Andy Lapidus – Andrew Stone Lapidus – wasn’t at Williston Academy for very long. Having spent three years at Avon Old Farms, he was tempted north to Williston’s greener French Department and pastures in 1964. Away from the classroom and the soccer field, he was rarely without a camera, and at a time when Williston didn’t offer a photography class, organized a camera club.
He left Williston in 1966 for the Cate School in Carpinteria, California, met his future bride Roxanne, and eventually shifted his professional attentions from French to counseling and advocacy for youth. They raised three sons, Peter, Alex, and Paul. Sadly, he left us, aged 72, in 2010. A few months ago Roxanne sent the Archives a cache of photographs he’d taken at Williston. We exchanged a couple of letters – she was initially surprised that anyone remembered him. Roxie visited the campus at Reunion last May and met others who had fond recollections as well.
But of course I remembered him. Andy was unforgettable. Perhaps I should qualify that memory. In 1964 I was 12, a somewhat nerdish, classically-trained Williston faculty brat. Brats of my ilk found Andy fascinating. Here was an adult who didn’t take adult-ness too seriously, who would break off a grownup conversation to deliver a wicked aside meant only for juvenile ears, or deliver a straight-faced pun so horrible that even Horace Thorner would shudder. He was subversively funny. I think we understood that deep down, he was one of us.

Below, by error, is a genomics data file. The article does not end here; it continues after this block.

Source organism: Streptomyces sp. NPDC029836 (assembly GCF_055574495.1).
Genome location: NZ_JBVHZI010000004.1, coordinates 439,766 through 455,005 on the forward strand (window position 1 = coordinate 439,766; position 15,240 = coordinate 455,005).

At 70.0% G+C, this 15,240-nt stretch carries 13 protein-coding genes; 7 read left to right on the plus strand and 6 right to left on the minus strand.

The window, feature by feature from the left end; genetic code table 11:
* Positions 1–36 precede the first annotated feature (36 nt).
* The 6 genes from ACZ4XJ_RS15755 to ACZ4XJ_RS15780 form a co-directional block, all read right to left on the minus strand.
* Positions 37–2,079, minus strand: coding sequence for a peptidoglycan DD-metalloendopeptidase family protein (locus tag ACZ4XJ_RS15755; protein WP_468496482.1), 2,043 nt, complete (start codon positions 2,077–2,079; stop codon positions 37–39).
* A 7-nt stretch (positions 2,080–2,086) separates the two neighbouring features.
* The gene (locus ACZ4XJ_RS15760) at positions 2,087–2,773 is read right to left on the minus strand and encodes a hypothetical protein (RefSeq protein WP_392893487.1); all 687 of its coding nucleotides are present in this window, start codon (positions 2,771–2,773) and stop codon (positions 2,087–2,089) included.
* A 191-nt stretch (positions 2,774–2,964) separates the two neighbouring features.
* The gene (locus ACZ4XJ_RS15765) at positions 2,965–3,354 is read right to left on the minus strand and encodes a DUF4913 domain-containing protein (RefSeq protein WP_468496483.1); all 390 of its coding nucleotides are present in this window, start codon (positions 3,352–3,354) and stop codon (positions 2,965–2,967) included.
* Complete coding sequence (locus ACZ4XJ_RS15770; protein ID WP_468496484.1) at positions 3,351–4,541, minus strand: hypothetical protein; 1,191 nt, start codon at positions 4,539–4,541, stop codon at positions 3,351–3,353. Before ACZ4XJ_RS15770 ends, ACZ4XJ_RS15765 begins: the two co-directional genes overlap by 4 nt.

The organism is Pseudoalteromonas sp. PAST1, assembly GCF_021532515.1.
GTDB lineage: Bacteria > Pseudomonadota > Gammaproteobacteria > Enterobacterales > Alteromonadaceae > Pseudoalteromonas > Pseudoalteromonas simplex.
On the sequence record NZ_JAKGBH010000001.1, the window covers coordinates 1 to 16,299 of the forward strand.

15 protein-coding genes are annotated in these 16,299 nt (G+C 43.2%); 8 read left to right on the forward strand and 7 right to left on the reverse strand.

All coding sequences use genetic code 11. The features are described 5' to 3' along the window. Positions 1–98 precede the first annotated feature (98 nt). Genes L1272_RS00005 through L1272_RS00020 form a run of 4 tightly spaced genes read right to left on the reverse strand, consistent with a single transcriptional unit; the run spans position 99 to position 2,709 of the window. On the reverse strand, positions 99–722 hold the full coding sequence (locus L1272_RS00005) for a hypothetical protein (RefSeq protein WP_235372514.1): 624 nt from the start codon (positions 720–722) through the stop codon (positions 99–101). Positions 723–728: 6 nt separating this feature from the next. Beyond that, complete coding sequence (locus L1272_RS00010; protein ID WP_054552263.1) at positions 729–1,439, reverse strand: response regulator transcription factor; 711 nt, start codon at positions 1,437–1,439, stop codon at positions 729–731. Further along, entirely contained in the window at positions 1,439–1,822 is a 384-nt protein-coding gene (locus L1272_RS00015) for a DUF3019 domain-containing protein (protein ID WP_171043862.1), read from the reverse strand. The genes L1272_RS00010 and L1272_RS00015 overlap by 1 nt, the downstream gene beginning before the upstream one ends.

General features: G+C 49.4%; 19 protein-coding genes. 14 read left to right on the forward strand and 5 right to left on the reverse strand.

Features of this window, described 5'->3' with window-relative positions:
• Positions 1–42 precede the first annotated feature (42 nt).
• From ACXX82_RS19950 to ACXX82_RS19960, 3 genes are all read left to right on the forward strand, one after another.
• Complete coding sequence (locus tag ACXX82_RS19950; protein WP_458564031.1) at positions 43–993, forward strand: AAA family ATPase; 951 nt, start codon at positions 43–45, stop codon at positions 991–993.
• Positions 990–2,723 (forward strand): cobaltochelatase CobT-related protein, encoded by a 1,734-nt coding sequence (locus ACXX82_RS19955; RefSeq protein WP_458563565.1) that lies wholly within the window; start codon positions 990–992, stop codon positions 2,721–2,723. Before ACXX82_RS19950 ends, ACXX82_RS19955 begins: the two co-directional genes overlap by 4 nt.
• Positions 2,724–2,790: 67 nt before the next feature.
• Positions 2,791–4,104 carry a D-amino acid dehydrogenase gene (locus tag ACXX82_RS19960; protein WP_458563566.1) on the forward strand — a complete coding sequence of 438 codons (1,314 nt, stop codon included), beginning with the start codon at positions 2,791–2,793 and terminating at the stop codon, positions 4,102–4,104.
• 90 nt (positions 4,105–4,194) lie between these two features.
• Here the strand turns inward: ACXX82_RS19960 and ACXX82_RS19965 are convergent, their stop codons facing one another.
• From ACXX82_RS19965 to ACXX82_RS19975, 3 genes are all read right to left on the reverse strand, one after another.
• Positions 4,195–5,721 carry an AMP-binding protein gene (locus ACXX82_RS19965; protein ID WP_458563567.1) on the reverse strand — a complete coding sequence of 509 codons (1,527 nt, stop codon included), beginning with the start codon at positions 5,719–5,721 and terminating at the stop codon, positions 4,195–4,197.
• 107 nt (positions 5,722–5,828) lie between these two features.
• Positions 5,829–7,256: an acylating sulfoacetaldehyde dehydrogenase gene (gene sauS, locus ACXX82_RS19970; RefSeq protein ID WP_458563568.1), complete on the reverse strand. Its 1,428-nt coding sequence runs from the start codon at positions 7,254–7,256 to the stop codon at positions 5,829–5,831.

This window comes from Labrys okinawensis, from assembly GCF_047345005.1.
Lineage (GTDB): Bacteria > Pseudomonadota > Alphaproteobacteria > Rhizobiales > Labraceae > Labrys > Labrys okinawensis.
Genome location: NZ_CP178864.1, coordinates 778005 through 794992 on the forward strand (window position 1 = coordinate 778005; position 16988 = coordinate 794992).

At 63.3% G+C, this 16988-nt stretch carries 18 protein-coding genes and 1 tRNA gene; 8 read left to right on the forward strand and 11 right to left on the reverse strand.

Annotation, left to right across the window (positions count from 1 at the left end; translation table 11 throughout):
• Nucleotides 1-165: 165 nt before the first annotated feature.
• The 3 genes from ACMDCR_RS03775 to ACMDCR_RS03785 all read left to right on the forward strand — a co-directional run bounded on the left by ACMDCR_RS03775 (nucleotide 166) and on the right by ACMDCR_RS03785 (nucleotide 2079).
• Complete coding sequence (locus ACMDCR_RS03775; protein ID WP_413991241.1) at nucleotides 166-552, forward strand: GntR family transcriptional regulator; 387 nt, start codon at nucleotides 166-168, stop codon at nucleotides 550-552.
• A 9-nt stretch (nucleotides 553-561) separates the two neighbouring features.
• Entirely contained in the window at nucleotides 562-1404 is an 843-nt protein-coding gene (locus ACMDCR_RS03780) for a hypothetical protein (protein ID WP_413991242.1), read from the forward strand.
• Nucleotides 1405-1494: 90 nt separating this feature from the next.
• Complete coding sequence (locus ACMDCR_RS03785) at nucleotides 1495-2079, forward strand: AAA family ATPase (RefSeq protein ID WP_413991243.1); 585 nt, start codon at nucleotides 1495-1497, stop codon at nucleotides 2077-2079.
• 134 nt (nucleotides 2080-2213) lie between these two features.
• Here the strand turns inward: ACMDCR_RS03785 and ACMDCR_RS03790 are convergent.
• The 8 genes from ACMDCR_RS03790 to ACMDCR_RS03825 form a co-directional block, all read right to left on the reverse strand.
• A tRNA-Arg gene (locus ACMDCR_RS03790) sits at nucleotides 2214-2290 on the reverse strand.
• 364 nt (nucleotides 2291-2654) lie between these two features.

And his camera was an essential accessory. Some of Andy’s native whimsy comes through in his photographs, especially in certain portraits, which often capture something unspoken about their subjects.
Here is a sampling. Where images are uncaptioned, it is because we don’t know who the people are. Readers are invited to help us with that; please email firstname.lastname@example.org; if you can fill in a blank, or if anyone is mis-identified, we’d like to know!